My conclusion was that the pick of the bunch in the pit, if you can get 'em, were C1 and its mirror image, C14. They're cheap (£25), you're not looking up at the stage so much, and you're super-close to the stage, so you have the actors swishing past you in their costumes. Also, you're not looking over someone else's head, as you might be in C2 or C13.

I'm not sure I'd pay £60 for the lower gallery side stage seats, though if I did splash out, the ones I'd go for are AA1 or AA2 or their mirrors, BA1/BA2. They are nearest the front of the stage and looked pretty good. However, I'm not sure about side stage seats - I sat in one at Twelfth Night at the Apollo and, while it was a thrill to be close to the action, there was something a bit weird about looking at it all side-on. At the Duchess of Malfi, there was a bit of eye contact/addressing audience members in the side seats, if that appeals!

I hope that helps! Theatremonkey is probably doing a colour-coded seating plan guide as we speak...

In Topic: The Duchess Of Malfi (Gemma Arterton)

15 January 2014 - 10:27 AM

I went to see this last night, and I'm not quite sure what I think. The venue is very...odd. And very small. On her blog, Poly said it's like being in a doll's house, and she's absolutely bank-on. Like an Ikea doll's house, I'd add, because of the type of wood used.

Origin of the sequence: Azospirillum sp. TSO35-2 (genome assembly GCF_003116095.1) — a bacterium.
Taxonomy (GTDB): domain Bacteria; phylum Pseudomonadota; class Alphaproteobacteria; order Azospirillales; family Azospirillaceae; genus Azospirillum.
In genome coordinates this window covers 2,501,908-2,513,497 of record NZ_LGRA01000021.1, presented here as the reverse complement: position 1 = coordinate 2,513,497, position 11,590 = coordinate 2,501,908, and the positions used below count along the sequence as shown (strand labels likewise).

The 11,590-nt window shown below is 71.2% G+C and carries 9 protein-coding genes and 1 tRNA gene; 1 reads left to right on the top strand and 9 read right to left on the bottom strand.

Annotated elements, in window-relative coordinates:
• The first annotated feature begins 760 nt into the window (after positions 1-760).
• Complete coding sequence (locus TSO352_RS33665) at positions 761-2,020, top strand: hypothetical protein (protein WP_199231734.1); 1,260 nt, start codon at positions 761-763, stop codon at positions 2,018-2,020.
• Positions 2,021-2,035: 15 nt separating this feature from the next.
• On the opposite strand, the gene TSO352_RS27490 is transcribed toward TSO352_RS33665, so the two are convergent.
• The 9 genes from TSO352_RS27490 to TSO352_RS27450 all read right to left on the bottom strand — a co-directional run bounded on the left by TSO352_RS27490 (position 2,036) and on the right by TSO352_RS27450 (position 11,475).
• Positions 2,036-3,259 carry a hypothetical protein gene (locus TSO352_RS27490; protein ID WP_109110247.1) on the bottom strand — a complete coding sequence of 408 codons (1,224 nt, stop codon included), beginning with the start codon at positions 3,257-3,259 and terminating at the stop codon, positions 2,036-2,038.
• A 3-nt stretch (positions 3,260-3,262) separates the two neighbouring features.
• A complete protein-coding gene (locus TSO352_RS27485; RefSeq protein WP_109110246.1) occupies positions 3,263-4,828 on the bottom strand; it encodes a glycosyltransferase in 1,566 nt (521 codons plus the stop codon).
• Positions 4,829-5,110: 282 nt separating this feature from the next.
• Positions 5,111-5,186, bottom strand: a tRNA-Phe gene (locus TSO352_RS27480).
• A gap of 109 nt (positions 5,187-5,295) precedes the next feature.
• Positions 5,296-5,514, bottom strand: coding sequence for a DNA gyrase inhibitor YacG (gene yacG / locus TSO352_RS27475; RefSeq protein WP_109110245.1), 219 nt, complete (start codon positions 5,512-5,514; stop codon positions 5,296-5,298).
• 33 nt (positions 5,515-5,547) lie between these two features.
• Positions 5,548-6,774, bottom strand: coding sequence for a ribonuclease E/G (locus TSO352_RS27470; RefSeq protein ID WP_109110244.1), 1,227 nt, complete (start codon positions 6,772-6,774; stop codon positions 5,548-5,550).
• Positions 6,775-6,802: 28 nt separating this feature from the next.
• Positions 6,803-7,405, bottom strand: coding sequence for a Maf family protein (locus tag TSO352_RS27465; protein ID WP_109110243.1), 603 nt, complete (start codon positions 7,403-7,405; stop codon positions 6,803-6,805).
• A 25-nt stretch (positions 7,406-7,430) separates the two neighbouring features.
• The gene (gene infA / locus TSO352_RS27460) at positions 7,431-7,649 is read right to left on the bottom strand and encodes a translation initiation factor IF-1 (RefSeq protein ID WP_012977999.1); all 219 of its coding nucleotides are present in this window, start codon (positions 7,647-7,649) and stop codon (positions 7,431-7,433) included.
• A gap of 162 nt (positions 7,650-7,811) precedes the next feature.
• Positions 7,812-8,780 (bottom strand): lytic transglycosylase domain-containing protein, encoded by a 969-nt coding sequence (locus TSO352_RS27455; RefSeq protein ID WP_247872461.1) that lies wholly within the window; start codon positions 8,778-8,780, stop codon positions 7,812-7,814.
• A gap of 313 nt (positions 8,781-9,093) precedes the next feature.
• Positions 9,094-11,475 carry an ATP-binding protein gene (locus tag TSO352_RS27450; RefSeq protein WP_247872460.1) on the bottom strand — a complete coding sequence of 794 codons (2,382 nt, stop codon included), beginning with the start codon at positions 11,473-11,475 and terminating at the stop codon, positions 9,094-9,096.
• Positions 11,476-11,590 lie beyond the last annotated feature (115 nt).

I was in B1 of the pit, just a few inches from the stage. In some ways, the pit's probably the best place to be in terms of the viewing the stage and performers head-on, and the closeness, but a word of warning to those with back problems etc - you're sitting on wooden benches covered with a funny carpet-y stuff, and my bench had no back to it (it may be that the row D ones do have a back - I'm not sure). Plus, with some of the bench seats such as mine, you're facing people on other benches rather than the stage, so you have to twist round. Plus, certainly from row A and B in the pit, you're looking up at the stage a bit. Plus it's very intimate in terms of your neighbours etc. So, all in all, a bit of a challenge on the comfort front, and I'm pretty hardy on that score.

In terms of the candle-lit aspect... some of it worked amazingly. There was one scene in particular where some of the characters are each holding a single flame. There were a few times, though, when it felt like I just wanted someone to switch some lights on, and others where it seemed too light!

As to the play... it's a very thorough run-through - it finished at about 10.20pm, with a 15 minute interval. The Old Vic production certainly felt pacier. This one had some beautiful songs and music, though there wasn't quite enough 'grand guignol' and full-blown gothic horror for my taste. Gemma Arterton was very good, though the stand-out in my opinion was David Dawson as her evil/mad brother Ferdinand - an amazing performance that reminded me at various points of Kenneth Williams, Michael Sheen and David Tennant! For me, his performance is the main attraction. Others may feel his villain was too OTT and unbalances things a bit, but not me!

I'll be very interested to read the reviews...